Carby Engine idling WAY TOO HIGH.

Discussion in '2-Stroke Engines' started by Gear_Head_717, Jan 1, 2014.

  1. Gear_Head_717

    Gear_Head_717 New Member

    So my NT carb on my bike is currently set on the next to leanest setting and the throttel cable seems to have no slack in it even though all the conection are as tight as they can be. I started it last night for the first time and it idled at atleast over 12 mph on partial choke. Full choke killed it when warm but open it reved up way high. My idle screw was out most of the way, and my carb and manifold connections seem to be very tight letting in no extra air, i think. It woulnt start today after I adjusted the clip to the next to richest setting. But it was 10 degrees outside. What do i need to do to make it idle lower?
     

  2. HeadSmess

    HeadSmess Well-Known Member

    get some slack in the throttle cable... if you cant hear the slide hit the stop when you let go of the throttle... somethings wrong. you want at least 3mm of slack. at LEAST.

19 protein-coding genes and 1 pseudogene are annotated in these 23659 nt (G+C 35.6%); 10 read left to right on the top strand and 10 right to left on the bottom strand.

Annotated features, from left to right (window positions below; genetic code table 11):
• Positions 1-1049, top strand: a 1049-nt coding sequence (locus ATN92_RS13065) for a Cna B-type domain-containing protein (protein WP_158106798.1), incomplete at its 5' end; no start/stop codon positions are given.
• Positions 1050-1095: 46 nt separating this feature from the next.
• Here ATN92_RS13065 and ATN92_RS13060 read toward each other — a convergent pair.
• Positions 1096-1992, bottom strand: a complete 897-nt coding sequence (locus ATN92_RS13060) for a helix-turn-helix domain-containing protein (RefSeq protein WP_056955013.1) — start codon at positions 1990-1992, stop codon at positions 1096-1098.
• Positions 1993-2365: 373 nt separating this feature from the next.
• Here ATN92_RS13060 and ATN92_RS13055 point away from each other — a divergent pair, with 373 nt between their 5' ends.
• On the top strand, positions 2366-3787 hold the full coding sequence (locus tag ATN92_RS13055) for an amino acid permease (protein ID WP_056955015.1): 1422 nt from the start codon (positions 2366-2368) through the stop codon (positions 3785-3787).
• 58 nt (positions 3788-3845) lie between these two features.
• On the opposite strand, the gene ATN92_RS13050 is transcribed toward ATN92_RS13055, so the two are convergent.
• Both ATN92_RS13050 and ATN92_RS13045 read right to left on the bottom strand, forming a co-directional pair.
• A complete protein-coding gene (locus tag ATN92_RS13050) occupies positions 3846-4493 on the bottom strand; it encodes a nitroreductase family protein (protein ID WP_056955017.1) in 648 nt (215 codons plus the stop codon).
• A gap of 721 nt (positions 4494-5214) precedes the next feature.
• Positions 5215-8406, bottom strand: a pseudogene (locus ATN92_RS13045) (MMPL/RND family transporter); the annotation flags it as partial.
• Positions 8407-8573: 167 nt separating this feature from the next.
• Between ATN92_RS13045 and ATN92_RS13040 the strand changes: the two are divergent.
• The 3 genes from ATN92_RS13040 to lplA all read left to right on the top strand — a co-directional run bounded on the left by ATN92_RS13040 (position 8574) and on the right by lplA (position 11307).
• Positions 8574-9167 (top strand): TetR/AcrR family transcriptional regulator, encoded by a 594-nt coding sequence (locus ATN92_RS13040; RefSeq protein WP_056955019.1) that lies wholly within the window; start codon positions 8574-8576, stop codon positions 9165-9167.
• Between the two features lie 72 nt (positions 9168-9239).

3. crassius

    crassius Well-Known Member

    if you're sure you've gotten all the slack possible with the two adjusters in the cable and your cable is properly seated in the slot of the slide, then you can get more slack by using a razor blade to trim 1/4 inch off the nylon stop of the handgrip - sneak up on it by trimming just a bit at a time, since too much is a bad thing
     
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  4. Gear_Head_717

    Gear_Head_717 New Member

    Ok i am going to go with crassius' plan after i run my bike one more time. I am going to let it idle and spray some starter fluid near my carb and manifold connection and if it revs up by itself it means i have a leak. Learned that trick online.
     
  5. HeadSmess

    HeadSmess Well-Known Member

    actually...it slows down if theres a leak and you do this. coating the joins with some grease works, too...


    other way to get the cable to slacken off is carefully remove a turn of the outer cable wrap with sidecutters... or bite the bullet, cut the end off the cable, pull it into the casing a bit, snip off excess casing and resolder a blob onto the end of cable... saves permanently modifying any parts that can cause grinding of teeth when a new cable turns out to be too loose instead...


    i make my cables myself, so i dont have these problems... the doc says the teeth grinding is unrelated :jester:
     
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